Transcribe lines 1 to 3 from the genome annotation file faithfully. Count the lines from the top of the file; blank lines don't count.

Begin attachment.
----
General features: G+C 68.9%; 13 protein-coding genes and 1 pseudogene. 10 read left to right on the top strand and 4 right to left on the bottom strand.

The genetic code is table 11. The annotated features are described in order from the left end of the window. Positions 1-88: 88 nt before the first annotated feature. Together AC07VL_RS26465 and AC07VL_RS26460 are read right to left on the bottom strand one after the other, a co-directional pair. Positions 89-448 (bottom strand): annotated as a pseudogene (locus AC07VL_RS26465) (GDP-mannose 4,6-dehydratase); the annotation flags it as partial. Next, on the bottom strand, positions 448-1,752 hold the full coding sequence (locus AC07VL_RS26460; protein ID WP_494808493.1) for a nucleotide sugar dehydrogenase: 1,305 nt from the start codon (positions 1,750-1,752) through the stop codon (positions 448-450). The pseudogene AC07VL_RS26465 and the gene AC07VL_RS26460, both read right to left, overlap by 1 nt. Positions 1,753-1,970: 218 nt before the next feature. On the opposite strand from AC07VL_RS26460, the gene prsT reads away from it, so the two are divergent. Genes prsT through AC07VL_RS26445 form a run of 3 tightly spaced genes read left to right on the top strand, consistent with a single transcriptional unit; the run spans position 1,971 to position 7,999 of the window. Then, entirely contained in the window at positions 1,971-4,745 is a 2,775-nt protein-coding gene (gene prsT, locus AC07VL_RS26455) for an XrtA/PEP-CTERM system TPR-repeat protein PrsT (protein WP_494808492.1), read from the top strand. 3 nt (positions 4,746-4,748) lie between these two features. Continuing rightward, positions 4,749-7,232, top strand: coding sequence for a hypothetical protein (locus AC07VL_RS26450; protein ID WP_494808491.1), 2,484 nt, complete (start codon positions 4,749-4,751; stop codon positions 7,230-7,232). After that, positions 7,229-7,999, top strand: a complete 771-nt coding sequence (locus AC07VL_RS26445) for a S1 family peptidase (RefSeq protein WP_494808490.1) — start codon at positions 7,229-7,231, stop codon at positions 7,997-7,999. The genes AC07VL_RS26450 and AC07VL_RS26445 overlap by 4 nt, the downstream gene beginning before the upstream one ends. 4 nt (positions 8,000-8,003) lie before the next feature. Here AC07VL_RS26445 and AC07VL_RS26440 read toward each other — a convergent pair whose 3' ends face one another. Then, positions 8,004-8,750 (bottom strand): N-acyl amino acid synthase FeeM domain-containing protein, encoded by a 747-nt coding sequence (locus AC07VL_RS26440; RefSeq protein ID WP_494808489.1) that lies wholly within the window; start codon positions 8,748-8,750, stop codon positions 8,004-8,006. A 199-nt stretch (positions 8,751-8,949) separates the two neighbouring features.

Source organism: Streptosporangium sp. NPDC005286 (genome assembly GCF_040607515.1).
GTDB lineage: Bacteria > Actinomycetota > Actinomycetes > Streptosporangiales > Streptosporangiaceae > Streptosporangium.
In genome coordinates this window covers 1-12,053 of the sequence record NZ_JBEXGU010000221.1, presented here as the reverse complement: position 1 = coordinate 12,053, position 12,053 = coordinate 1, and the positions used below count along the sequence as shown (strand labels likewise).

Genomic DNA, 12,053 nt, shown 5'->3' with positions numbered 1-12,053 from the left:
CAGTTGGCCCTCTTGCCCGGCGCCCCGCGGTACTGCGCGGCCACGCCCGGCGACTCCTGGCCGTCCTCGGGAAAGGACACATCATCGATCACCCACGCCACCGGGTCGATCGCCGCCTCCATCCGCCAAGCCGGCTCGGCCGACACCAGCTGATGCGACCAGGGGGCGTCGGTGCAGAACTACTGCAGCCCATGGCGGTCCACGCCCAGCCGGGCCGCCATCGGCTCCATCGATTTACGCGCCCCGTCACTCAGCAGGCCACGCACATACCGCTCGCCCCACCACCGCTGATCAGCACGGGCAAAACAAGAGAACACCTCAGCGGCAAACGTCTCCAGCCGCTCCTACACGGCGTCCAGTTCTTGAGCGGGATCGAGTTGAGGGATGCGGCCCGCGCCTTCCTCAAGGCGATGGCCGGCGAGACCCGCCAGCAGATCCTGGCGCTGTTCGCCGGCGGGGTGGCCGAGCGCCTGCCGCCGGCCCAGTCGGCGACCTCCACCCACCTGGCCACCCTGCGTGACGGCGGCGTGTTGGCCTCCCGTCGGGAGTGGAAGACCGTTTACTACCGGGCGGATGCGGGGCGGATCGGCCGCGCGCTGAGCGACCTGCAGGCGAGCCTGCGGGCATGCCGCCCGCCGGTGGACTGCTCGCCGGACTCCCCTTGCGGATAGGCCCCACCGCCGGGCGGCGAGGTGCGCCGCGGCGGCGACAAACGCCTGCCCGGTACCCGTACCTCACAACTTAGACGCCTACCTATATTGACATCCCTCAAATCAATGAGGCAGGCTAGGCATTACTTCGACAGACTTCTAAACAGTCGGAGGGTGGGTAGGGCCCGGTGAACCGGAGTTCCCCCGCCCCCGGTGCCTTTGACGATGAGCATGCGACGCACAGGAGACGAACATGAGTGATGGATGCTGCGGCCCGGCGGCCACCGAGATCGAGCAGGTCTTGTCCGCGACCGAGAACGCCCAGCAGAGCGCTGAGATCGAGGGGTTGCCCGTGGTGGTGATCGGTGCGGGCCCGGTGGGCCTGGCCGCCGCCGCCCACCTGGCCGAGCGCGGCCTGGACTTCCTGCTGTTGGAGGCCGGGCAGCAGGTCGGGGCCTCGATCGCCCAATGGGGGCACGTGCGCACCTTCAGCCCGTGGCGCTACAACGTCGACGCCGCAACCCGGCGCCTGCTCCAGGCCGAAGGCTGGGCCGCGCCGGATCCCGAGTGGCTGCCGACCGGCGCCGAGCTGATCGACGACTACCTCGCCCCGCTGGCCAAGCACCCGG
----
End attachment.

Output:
General features: G+C 68.9%; 13 protein-coding genes and 1 pseudogene. 10 read left to right on the top strand and 4 right to left on the bottom strand.

The genetic code is table 11. The annotated features are described in order from the left end of the window. Positions 1-88: 88 nt before the first annotated feature. Together AC07VL_RS26465 and AC07VL_RS26460 are read right to left on the bottom strand one after the other, a co-directional pair. Positions 89-448 (bottom strand): annotated as a pseudogene (locus AC07VL_RS26465) (GDP-mannose 4,6-dehydratase); the annotation flags it as partial. Next, on the bottom strand, positions 448-1,752 hold the full coding sequence (locus AC07VL_RS26460; protein ID WP_494808493.1) for a nucleotide sugar dehydrogenase: 1,305 nt from the start codon (positions 1,750-1,752) through the stop codon (positions 448-450). The pseudogene AC07VL_RS26465 and the gene AC07VL_RS26460, both read right to left, overlap by 1 nt. Positions 1,753-1,970: 218 nt before the next feature. On the opposite strand from AC07VL_RS26460, the gene prsT reads away from it, so the two are divergent. Genes prsT through AC07VL_RS26445 form a run of 3 tightly spaced genes read left to right on the top strand, consistent with a single transcriptional unit; the run spans position 1,971 to position 7,999 of the window. Then, entirely contained in the window at positions 1,971-4,745 is a 2,775-nt protein-coding gene (gene prsT, locus AC07VL_RS26455) for an XrtA/PEP-CTERM system TPR-repeat protein PrsT (protein WP_494808492.1), read from the top strand. 3 nt (positions 4,746-4,748) lie between these two features. Continuing rightward, positions 4,749-7,232, top strand: coding sequence for a hypothetical protein (locus AC07VL_RS26450; protein ID WP_494808491.1), 2,484 nt, complete (start codon positions 4,749-4,751; stop codon positions 7,230-7,232). After that, positions 7,229-7,999, top strand: a complete 771-nt coding sequence (locus AC07VL_RS26445) for a S1 family peptidase (RefSeq protein WP_494808490.1) — start codon at positions 7,229-7,231, stop codon at positions 7,997-7,999. The genes AC07VL_RS26450 and AC07VL_RS26445 overlap by 4 nt, the downstream gene beginning before the upstream one ends. 4 nt (positions 8,000-8,003) lie before the next feature. Here AC07VL_RS26445 and AC07VL_RS26440 read toward each other — a convergent pair whose 3' ends face one another. Then, positions 8,004-8,750 (bottom strand): N-acyl amino acid synthase FeeM domain-containing protein, encoded by a 747-nt coding sequence (locus AC07VL_RS26440; RefSeq protein ID WP_494808489.1) that lies wholly within the window; start codon positions 8,748-8,750, stop codon positions 8,004-8,006. A 199-nt stretch (positions 8,751-8,949) separates the two neighbouring features.

Source organism: Streptosporangium sp. NPDC005286 (genome assembly GCF_040607515.1).